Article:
Note: Allergies to sesame seeds are becoming more common.
Sesame Seed Shake
4 Tablespoons of Raw, Unhulled Sesame Seeds, preferably organic.(White or black seeds are fine. Unhulled white seeds have a thin light brown shell.) I buy mine at Whole Foods.
10 oz. of Almond Milk (Good Alternatives: Coconut or Soy milk)
1tablespoon of Raw Coconut Oil
4 Medjool Dates (or Raw Honey)
Cinnamon to taste
1 teaspoon of Vanilla Extract
Ice (as much as you like)
(Optional: Brewer’s Yeast)
I use a handheld blender for easy cleaning, but a regular blender works just as well.
1. Cut the dates in half and remove the pit.
2. Place them in a bowl of warm water for softening.
3. Pour about half of the milk in the blender, add the sesame seeds, softened dates, coconut oil, vanilla, and cinnamon, and blend.
4. Add the ice and the rest of the almond milk and blend again.
5. Serve in a chilled glass and garnish with cinnamon.
Nighttime is a blessed time for my daughter and me. I dim the lights, burn lavender oil, play lullabies, and nurse and/or give her her bottle, depending on her appetite and my supply. And depending on her energy level, I also read her stories or play with her in bed. We both enjoy and look forward to this time together. Sometimes when I take her into the bedroom at night, she gets happy and excited because she knows it’s “our time” where we can give each other quiet, intimately loving attention.
There is something so beautiful about settling in at bedtime. It’s a time to tune into oneself and quiet the mind. To enjoy one’s own company and surrender all of the ambitions of the material world. It’s at night when we give our minds permission to rest. And quietly, our hearts and our feelings begin to speak. And if we allow them to speak, without analyzing or judging them, we can hear them loud and clear. If we accept our emotions, we begin to understand their origin. Seeing the root of our emotions begins the healing process if we are injured. And it helps us to know who we are and what we really need in life to feel whole. This is especially important if we tend to escape our feelings because we judge them as painful, dark, wrong, or overwhelming. These intense emotions signal feelings that are screaming to be noticed, validated, and healed, for they are giving voice to a need that requires nurturing, an injury, healing.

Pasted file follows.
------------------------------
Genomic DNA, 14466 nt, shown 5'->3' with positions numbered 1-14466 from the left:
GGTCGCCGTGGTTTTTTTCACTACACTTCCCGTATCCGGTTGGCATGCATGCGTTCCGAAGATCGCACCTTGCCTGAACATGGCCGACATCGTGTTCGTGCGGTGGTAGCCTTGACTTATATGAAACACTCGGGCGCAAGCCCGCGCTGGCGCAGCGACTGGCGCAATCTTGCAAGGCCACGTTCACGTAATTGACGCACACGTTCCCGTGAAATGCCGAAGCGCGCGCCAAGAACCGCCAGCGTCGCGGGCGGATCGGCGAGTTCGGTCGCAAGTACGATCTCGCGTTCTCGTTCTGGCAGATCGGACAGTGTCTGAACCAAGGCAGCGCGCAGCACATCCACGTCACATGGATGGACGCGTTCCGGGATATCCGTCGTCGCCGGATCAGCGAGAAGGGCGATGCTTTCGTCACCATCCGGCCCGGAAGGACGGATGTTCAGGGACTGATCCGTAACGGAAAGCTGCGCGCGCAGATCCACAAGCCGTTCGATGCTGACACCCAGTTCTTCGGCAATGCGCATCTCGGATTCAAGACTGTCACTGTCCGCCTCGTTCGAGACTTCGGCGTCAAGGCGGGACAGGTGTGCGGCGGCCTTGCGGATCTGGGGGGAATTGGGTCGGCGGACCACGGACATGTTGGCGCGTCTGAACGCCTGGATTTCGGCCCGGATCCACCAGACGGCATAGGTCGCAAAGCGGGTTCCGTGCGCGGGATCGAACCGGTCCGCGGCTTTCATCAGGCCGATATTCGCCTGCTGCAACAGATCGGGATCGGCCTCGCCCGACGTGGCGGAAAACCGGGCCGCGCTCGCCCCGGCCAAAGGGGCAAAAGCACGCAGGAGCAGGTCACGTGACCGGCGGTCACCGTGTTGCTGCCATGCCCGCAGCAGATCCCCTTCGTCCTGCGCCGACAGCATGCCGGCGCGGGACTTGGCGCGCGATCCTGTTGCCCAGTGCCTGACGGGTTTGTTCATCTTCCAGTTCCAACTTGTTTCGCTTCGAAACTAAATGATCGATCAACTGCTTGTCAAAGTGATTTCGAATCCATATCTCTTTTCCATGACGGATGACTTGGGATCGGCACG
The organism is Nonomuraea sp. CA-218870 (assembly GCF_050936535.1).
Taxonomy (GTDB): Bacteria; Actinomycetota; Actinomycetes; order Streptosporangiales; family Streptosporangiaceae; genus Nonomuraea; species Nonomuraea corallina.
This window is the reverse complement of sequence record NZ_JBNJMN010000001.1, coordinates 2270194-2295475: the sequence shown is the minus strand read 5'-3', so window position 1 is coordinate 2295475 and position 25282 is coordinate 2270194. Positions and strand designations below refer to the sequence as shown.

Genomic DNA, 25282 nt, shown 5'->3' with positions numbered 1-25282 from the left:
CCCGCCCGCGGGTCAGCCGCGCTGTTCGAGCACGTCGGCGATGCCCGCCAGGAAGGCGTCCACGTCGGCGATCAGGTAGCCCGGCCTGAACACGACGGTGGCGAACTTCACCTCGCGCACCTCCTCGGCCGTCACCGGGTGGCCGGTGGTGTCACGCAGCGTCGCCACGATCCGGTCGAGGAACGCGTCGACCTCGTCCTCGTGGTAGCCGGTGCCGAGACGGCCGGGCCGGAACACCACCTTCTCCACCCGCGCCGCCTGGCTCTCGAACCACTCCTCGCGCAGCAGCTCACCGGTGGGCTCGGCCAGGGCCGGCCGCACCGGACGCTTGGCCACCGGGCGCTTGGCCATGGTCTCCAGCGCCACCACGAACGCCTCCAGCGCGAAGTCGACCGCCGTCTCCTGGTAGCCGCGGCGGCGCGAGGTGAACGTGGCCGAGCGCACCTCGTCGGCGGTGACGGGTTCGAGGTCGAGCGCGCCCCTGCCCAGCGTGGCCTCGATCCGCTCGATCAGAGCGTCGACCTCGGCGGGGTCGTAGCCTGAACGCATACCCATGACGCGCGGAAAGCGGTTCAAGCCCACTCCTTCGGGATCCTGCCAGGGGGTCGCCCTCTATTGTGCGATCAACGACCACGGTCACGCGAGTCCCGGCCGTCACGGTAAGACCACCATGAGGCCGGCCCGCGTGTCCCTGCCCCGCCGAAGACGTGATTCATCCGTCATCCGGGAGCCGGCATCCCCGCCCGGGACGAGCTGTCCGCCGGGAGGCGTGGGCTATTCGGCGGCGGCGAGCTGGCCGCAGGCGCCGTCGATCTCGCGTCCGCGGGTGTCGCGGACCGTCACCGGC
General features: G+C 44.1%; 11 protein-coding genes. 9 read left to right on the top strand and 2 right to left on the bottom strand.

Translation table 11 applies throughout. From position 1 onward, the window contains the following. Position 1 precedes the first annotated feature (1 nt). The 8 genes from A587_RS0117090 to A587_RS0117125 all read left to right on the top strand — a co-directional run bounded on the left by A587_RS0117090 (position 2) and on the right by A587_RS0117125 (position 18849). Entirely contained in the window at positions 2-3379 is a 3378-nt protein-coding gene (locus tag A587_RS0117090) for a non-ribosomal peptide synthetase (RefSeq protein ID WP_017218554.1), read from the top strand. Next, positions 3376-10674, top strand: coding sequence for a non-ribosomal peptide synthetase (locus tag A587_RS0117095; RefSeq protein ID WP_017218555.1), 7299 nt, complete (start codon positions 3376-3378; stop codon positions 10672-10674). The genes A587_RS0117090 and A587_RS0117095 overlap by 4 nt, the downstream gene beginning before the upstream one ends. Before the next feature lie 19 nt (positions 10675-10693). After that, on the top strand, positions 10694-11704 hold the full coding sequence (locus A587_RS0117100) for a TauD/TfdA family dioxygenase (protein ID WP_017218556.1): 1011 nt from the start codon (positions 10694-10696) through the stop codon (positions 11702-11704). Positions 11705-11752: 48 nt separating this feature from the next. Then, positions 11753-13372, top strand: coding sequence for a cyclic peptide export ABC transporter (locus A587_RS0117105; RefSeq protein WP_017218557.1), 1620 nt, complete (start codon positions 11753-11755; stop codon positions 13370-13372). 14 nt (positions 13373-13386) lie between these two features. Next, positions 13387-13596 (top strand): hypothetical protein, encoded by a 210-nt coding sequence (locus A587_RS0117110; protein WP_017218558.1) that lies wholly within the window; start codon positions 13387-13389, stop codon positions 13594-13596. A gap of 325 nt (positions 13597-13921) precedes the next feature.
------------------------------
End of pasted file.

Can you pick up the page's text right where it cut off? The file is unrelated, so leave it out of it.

As a mother, I’ve witnessed my daughter scream and cry if I leave the room for a brief moment or if she awakes from her nap to discover I’m not immediately in sight. I know that she is safe and that I am coming right back, but she doesn’t know that. She feels scared that her mommy is leaving and that she doesn’t know if or when she’ll return. When she is fearful like this, I always pick her up as quickly as possible, embrace her, and kiss her, saying, “You’re okay. Mommy is here. I’m not going anywhere. I love you.” She calms down, feels relieved, and sometimes even smiles, because she knows how much she is loved and that she is safe. And as her mother, I feel great peace in being able to comfort her and show her how much she means to me.
Adult emotions can sometimes seem more complicated than those of a child, but at their core, they are quite similar. If we can acknowledge and accept all of our emotions, instead of running away from them, we will discover that they stem from one of two places: fear or love.